How To Photograph Il Duomo, Florence
Here’s how to photograph Il Duomo, Florence
Luka writes “Firenze (Florence) is the main city of the Toscana region in central Italy. With its rich history and art, the city is a ‘must-visit’ for everyone, and the perfect location for a photography trip.
For this post I’ve chosen to focus on one of the most striking landmarks of the city – the cupola of ‘Il Duomo’, the Cathedral. As you will see from the photos below, the cathedral with its dome stands out from the rest of the city ike a huge ship amid a sea of stone-washed walls and terracotta rooftops.
1) From Piazzale Michelangelo (Michelangelo’s Square)
Photo by Luka Esenko – Location: https://goo.gl/maps/wmzG9cVxsKP2
This is one of the most popular spots from which to photograph the Florence skyline and is therefore very busy. There are literally hundreds of people waiting for sunset to get the classic shot of the city skyline. The view is indeed magnificent; not only of the Duomo, but also across the whole city including some of the other sights, Ponte Vecchio, River Arno and the dome of the Florence synagogue.
This is a classic sunset spot, but stay there for blue hour – the Duomo is beautifully lit and it really stands out of the sky skyline. I’ve never photographed from here at sunrise but I imagine it could be more relaxing as there will be much less people around.
The best way to get up to the viewpoint is by taxi; driving in Florence can be an adventure in itself! It pays to arrive early to get your spot as later selfie stick crowds arrive and they usually have no sympathy for more serious photographers with tripods!
It’s well worth exploring the nearby area for alternative angles. You can also walk up to the San Miniato Abbey up the hill. Normal and telephoto lenses will be the most useful here.
2) From Campanile di Giotto (Giotto’s Bell Tower)
Photo by Luka Esenko – Location: https://goo.gl/maps/sHhuBxuz2o82
This is another great location for incredible views of the dome of Florence’s Cathedral. To get the best shot from the Campanile di Giotto you will need to plan ahead. First, make sure you book your ticket to the bell tower online in order to guarantee your ticket. Secondly, check the opening hours to see if you can stay up there late enough for evening blue hour. This is possible in autumn and winter when days are shorter.
The above photo was taken using a wide angle from the top of the bell tower. I used a mini tripod that I had in my backpack as I don’t think a regular tripod would be tolerated here. You could also place your camera on the stone fence – it is wide enough and stable. The climb up the bell tower is an amazing experience in itself; it’s not for the faint hearted as there are 400+ steep and narrow steps to get to the top!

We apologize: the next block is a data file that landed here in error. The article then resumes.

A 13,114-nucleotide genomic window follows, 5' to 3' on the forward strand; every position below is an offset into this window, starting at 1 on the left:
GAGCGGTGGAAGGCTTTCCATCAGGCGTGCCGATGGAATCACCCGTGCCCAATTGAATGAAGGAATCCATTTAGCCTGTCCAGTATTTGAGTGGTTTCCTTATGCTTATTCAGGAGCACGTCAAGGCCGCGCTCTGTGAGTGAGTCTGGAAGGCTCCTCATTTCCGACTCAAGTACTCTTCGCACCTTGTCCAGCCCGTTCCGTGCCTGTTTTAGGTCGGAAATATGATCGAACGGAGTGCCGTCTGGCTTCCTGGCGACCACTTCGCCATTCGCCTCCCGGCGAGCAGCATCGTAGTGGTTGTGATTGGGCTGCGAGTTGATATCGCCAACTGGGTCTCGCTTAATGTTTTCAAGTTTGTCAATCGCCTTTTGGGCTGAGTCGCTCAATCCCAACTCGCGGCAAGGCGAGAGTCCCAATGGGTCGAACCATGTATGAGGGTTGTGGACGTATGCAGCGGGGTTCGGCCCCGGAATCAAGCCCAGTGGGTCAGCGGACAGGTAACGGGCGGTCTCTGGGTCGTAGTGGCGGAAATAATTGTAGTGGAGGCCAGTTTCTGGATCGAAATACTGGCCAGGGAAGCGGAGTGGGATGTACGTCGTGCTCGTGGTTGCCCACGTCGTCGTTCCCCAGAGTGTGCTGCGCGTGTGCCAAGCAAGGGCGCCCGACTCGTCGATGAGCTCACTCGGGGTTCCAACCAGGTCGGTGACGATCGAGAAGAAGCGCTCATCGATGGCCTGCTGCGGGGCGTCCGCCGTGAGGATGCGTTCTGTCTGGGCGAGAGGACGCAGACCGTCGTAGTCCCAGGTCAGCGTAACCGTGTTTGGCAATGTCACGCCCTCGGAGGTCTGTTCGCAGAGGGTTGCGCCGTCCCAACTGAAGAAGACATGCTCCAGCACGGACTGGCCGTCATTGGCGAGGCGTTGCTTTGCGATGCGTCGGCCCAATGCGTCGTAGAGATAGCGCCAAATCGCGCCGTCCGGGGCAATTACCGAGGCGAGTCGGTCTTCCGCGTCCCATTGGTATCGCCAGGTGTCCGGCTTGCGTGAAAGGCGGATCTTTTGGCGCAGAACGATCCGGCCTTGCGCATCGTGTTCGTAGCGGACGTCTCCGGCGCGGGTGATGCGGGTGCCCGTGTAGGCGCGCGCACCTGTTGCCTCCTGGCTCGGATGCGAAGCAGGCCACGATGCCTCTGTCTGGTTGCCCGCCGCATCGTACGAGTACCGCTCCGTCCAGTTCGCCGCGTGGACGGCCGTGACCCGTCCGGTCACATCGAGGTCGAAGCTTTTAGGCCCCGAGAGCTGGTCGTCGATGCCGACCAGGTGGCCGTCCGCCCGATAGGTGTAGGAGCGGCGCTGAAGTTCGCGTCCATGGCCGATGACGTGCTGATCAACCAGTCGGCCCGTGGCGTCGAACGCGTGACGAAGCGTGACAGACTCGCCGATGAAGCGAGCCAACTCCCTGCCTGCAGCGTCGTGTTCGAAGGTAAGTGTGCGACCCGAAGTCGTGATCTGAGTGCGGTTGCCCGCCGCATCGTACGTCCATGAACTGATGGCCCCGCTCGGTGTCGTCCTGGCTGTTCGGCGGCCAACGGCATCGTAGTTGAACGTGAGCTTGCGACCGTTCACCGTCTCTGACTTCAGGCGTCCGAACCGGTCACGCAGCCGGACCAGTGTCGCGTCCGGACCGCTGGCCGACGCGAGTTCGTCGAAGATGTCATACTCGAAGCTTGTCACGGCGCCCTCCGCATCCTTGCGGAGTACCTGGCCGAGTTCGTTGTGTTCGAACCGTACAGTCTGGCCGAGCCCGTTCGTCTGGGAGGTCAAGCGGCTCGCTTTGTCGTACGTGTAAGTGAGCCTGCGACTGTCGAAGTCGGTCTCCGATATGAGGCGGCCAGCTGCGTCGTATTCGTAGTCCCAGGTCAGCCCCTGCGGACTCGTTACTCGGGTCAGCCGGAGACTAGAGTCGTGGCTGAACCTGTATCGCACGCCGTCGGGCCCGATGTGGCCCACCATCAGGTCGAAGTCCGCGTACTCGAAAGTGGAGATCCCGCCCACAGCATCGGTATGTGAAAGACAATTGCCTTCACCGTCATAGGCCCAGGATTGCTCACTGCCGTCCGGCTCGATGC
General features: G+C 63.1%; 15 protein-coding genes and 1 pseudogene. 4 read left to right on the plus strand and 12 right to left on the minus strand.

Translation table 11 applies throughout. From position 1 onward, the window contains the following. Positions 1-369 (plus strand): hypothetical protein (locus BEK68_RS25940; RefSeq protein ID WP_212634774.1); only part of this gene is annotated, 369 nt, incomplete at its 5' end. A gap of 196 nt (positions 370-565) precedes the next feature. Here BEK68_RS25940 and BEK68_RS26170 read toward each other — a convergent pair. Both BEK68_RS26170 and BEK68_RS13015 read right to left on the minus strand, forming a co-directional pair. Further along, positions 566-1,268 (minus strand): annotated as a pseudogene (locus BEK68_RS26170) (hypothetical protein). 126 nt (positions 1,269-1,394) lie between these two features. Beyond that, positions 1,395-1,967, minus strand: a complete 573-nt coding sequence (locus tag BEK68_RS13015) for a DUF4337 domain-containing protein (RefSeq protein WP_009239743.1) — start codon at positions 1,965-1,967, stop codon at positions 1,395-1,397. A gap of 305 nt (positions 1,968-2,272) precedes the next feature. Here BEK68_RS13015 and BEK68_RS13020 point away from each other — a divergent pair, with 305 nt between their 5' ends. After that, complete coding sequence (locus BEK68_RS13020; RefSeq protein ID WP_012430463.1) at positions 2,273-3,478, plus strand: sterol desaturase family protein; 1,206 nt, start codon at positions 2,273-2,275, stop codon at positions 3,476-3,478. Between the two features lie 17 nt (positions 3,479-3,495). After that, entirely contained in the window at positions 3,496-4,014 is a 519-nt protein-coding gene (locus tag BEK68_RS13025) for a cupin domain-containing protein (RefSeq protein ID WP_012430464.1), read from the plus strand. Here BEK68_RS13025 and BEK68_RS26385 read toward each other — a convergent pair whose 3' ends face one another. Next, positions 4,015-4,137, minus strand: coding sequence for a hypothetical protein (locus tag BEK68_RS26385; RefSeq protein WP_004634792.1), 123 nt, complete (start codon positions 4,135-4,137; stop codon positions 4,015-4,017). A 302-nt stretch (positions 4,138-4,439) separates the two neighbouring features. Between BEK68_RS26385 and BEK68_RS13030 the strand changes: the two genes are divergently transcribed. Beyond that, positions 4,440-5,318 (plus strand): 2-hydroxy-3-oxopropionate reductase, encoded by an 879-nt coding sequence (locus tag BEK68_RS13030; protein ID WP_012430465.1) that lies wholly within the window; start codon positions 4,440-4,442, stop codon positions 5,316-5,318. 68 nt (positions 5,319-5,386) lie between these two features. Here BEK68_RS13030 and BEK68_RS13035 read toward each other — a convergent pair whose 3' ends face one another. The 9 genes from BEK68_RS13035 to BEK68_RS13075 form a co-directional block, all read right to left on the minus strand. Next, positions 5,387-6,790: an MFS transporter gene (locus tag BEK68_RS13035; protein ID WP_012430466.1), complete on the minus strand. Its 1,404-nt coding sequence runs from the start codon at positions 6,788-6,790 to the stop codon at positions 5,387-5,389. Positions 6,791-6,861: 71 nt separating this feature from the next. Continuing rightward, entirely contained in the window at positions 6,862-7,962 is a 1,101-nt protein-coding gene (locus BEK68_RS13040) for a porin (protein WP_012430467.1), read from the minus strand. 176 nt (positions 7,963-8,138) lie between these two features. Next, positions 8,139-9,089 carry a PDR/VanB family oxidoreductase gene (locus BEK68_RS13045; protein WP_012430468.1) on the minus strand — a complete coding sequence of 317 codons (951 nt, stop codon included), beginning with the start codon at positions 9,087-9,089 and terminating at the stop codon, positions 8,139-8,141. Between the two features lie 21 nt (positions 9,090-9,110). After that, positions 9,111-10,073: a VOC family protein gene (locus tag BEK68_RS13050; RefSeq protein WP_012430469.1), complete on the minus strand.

3) From Hotel Baglioni’s Terrace
Photo by Luka Esenko – Location: https://goo.gl/maps/ZvnMKy9i8192
This is a lesser known location from which to photograph the Duomo. The view from Hotel Baglioni’s terrace is just stunning. You’ll be blown away as you step out onto the terrace and find the cathedral standing out in front of you – it’s magical!
You don’t need to stay at the hotel but you will need to order drinks as a minimum or book a table for dinner in the restaurant above. It’s a fair price to pay for the exclusive views!
What I love here is the mishmash of the roofs and chimneys in the foreground making the cathedral appear to pop out even more. This view is best for afternoon light or evening blue hour – it’s an ideal spot for sip’n’shoot!
I know I said 3 top spots, but consider this one a bonus spot!
4) The Dome interior
Photo by Luka Esenko – Dome interior
One of the best things to do in Florence is to climb the steps up to the dome of the cathedral. It is an unforgettable experience as the stairs that lead you up and around the cupola to the top are very narrow (with two-way traffic!), but the views of the city at the top are incredible!
My favourite part was a walk inside, just below where the actual dome starts and the best place from which to observe the stunning frescoes. My top tip; it pays to linger at the back of the group – this way you won’t be pushed ahead by crowds behind you and it will give you a few extra moments to marvel and photograph the fresco scenes!
The views from the top are also spectacular . The Bell tower will be in front of you and, if using wide angle lens, you can use the dome as a foreground; a truly spectacular sight!”
You can see more of Luka Esenko’s Tuscany images and find out about his photography workshops around Slovenia, the Adriatic and Italy by visiting his website.